The alternation of hands and feet
It was steel and nylon and hung from the bulwark, forward of the stern on the starboard side. It reached the ground, and more – the extra lay in a tangled untidy heap on the sand. Matthew went to it and tugged, at first gently and then with all his strength. It was firmly secured at the top. He looked at Billy, and said:
‘I’m sure I can! Honest.’
‘You go first.’
The boy went up easily. Matthew let him get a few yards’ lead and started up himself. The ladder swung and bucked under their combined weights and he had a wave of height nausea. He halted, clinging tightly to the steel rungs, and the deep earthquake fear superimposed itself on the vertigo, petrifying him. If a big shock came, and this steel wall tilted and slid towards them … He tried to tell himself how absurd it was, but reason was overwhelmed by terror. Shaking, he heard Billy call down something. His first response was a meaningless croak. Clearing his throat, coughing, he forced himself into speech.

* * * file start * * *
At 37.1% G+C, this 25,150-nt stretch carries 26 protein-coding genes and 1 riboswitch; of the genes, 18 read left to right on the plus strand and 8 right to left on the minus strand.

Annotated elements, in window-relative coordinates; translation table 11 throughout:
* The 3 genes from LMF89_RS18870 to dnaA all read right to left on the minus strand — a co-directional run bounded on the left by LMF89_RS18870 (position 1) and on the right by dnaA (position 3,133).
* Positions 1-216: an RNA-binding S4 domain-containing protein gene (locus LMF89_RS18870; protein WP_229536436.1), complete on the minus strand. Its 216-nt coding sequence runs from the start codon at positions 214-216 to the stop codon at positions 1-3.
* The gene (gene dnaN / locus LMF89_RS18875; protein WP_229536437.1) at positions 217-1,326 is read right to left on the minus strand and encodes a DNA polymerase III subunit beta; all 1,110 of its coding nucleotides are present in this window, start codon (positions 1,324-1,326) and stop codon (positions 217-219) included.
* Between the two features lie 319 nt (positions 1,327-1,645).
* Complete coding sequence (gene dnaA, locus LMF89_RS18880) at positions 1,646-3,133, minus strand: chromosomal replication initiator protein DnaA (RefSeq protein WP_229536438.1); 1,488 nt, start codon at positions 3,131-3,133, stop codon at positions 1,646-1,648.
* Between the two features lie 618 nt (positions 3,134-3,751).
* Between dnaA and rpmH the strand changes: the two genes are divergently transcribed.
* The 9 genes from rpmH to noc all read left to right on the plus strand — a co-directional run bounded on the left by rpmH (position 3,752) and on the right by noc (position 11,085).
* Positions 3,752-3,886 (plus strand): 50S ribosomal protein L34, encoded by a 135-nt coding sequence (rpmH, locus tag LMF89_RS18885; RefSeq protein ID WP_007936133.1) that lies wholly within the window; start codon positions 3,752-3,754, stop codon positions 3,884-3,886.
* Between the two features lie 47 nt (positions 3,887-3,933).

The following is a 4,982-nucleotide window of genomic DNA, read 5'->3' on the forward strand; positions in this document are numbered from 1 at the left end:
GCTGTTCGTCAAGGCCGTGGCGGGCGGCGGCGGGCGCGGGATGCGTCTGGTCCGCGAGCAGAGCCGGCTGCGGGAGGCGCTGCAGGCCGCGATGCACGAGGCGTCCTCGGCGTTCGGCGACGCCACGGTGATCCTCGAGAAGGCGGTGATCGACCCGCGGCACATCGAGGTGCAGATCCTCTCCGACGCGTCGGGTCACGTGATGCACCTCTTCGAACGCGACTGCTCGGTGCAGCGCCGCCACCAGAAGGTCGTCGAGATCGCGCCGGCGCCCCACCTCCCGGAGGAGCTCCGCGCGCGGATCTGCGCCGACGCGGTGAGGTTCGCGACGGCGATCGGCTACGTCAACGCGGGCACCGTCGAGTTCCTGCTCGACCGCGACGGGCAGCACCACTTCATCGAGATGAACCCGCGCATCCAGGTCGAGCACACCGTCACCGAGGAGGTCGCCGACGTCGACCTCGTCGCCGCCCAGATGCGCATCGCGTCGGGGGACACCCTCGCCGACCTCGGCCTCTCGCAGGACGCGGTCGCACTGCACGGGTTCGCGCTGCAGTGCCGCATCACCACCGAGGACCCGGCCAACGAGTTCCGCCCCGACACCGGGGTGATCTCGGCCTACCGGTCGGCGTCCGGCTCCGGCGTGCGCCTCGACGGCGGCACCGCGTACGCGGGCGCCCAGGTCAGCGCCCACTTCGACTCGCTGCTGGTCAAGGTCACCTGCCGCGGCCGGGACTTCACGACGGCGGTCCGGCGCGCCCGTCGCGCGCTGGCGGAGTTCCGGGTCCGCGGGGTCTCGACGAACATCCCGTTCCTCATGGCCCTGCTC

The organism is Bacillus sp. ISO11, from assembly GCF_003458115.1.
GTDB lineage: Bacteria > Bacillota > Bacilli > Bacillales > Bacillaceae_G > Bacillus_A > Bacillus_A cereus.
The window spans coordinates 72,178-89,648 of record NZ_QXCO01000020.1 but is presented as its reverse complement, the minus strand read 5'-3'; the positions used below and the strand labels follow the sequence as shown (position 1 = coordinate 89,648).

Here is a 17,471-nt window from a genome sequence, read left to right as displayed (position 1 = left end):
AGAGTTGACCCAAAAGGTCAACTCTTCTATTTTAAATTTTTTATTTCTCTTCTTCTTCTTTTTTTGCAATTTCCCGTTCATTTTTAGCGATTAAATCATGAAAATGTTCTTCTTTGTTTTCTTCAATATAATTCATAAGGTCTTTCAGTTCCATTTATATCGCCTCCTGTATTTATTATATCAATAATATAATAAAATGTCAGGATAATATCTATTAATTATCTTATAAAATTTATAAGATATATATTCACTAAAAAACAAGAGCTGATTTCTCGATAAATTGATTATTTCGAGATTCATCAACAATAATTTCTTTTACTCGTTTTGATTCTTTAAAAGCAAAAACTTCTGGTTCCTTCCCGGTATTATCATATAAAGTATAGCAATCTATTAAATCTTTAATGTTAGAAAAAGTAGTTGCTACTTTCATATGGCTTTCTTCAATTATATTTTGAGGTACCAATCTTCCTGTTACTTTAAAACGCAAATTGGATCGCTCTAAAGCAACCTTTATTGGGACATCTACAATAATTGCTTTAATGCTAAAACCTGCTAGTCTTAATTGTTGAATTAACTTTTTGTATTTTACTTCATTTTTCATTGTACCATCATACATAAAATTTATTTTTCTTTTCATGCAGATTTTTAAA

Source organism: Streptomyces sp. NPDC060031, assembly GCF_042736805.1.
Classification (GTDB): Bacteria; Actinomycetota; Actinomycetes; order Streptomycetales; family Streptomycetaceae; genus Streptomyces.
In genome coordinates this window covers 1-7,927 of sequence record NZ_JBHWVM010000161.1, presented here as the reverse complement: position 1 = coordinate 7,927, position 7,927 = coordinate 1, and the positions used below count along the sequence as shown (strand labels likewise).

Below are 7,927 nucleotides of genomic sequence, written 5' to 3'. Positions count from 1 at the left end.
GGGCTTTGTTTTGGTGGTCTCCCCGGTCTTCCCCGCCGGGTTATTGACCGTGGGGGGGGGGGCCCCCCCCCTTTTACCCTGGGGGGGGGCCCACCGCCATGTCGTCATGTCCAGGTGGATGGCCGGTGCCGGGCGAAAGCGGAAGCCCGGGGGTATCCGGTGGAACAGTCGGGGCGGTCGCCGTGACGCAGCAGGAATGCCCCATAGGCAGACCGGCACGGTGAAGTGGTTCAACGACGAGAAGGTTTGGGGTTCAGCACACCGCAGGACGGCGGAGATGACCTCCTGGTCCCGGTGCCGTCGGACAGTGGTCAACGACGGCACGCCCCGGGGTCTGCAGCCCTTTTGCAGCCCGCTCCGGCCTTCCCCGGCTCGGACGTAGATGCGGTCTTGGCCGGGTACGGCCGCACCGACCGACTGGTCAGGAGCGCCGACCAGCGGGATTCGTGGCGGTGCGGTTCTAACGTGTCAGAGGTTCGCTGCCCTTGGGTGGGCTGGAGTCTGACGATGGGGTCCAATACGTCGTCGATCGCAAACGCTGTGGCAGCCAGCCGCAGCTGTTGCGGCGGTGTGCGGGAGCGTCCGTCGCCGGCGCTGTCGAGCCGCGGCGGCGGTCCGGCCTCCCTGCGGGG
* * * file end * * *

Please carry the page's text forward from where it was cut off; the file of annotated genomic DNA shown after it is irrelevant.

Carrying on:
‘I said I’m nearly up! But it’s harder. The ladder bangs against the side.’
‘Rest a while,’ he called.
‘No, I don’t need to.’
Gradually the fear diminished into something which, although it chilled him still, could be controlled. He moved one foot up, reached with his hand for a higher rung. He began to climb steadily, not letting himself think of anything but the mechanical process, the alternation of hands and feet.